For the longest time, I always felt like a cheat when I called myself an artist. Being detail-oriented by nature, my overbearing perfectionism was one of my biggest setbacks. If a piece didn’t immediately look the way I wanted it to, I would become upset with myself and give up. As someone who often enjoys looking at art, I’d find myself inspired to recreate someone’s style, only to become disappointed that I couldn’t perfectly replicate it. 

Last year I became fascinated with the watercolor medium. I loved seeing other artists’ work and the different kinds of effects they could produce on the canvas. Inspired, I found an old watercolor set sitting in my room and began my work. 

My first attempts were frustratingly unsuccessful. Watercolor is a tricky medium, and I couldn’t figure out how to layer the paint on the canvas or how much water to use. But with the help of references and lots of trial and error, the paints started to flow together on the canvas, intertwining like a sprouting bouquet. Of course, when I look back at those paintings now, I can spot all the errors I made. But back then, I considered it a huge success and I’m not going to discredit that now.

In the past, I hated the process of watercolor painting for how tedious it was. I didn’t like the permanence of every brush stroke; I had to be careful to never make any errors. But somehow I’ve learned to find a strange beauty within the process. Mistakes give art authenticity, and sometimes it’s better not to erase. If my brush slips, I leave it in, I paint over it, I transform it into something new. 


Mistakes give art authenticity, and sometimes it’s better not to erase. If my brush slips, I leave it in, I paint over it, I transform it into something new.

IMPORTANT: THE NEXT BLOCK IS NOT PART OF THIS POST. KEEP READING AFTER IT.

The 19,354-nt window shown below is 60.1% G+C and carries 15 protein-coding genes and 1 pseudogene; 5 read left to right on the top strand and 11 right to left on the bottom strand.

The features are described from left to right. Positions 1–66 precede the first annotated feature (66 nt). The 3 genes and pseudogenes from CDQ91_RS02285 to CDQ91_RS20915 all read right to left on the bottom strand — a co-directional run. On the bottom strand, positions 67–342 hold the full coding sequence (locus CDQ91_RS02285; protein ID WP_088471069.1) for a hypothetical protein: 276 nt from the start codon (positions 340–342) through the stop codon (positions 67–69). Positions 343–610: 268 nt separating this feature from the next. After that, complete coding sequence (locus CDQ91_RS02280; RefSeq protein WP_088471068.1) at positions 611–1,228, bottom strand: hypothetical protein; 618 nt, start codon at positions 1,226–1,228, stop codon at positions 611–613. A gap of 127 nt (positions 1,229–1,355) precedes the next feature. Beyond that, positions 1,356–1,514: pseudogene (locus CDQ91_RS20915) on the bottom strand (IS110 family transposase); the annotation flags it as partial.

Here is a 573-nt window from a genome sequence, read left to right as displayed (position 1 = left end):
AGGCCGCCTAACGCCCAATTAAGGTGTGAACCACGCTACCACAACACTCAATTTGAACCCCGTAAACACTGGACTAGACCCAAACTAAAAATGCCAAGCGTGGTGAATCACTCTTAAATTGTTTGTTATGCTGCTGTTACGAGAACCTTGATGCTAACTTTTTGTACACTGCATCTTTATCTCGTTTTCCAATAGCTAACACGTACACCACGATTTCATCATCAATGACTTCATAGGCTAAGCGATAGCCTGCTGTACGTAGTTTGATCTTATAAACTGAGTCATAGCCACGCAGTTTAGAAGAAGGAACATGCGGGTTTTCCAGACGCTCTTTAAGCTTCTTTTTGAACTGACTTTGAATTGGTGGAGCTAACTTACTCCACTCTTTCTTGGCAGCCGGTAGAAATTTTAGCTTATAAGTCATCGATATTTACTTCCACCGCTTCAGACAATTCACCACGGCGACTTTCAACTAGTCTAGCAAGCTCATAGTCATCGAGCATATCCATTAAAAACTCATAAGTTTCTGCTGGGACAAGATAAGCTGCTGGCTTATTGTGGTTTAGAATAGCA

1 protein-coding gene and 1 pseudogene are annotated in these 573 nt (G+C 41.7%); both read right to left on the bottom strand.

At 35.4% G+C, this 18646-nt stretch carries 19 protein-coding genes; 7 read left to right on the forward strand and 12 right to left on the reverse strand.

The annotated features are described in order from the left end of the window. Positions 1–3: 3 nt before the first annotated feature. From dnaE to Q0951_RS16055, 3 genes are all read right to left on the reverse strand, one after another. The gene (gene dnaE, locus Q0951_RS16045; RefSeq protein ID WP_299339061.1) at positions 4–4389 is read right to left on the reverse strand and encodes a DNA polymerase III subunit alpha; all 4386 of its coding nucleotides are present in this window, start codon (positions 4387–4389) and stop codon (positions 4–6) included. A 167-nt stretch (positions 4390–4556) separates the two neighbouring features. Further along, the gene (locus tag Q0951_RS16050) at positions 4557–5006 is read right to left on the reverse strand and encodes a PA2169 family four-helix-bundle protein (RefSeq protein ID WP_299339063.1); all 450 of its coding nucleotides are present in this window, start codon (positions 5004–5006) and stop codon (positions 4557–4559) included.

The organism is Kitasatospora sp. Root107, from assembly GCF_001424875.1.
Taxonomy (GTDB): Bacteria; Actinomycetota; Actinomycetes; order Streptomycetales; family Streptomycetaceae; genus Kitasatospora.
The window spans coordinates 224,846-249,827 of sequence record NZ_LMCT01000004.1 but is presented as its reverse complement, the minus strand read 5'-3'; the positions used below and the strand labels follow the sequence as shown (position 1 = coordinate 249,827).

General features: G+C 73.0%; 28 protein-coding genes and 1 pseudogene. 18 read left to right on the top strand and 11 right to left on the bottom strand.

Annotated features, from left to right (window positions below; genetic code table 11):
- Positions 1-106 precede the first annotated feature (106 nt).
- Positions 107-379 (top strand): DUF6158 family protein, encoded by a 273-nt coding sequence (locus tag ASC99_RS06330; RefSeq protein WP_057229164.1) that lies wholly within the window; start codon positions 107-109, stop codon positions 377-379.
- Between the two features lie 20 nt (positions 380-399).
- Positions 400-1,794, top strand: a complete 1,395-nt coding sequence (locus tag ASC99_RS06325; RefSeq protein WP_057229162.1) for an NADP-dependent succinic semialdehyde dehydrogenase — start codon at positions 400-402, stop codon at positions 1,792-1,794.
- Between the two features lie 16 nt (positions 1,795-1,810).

As my dedication to art grew, an element which I started taking more seriously was social media. Throughout my whole journey as an artist, I never placed much importance on the value of marketing myself and publicizing my work. But during my path of artistic self-discovery I started to understand the value of doing so. Besides the obvious importance of building a following that can advance one’s art career, posting my work gave me a greater sense of accomplishment about my improvements. 

When I look through my old pieces I always feel a little bit embarrassed — I always find ways to critique everything I did wrong. But I’ve learned to convert these feelings of shame into something positive, using them as a tool to know what I should work on more and what I can improve upon. I’ve realized that messing up is okay, and I don’t need to be embarrassed in front of others because of a piece that may have not been so great, because it’s just a part of my journey.

I pushed myself to experiment with different styles until I found something that really resonated with me. For the longest time I was on a wild goose chase to find a style which I felt comfortable in, constantly changing and imitating other artists. My art was incohesive — it looked like an amalgamation of different artists and styles all merged together. None of it was really me. I was under such pressure to maintain a cohesive aesthetic and I was always trying to find a style that would look good in my feed, but in turn I was doing the exact opposite.

Over the past year and a half I worked on building my art skills, but something that I didn’t realize at the time was that in return it was helping me build my own character. I started understanding the value of mistakes and learned to be proud of my progress at every step of the way. And most importantly, I feel like I built a much deeper relationship with a hobby I never valued as much as I should have.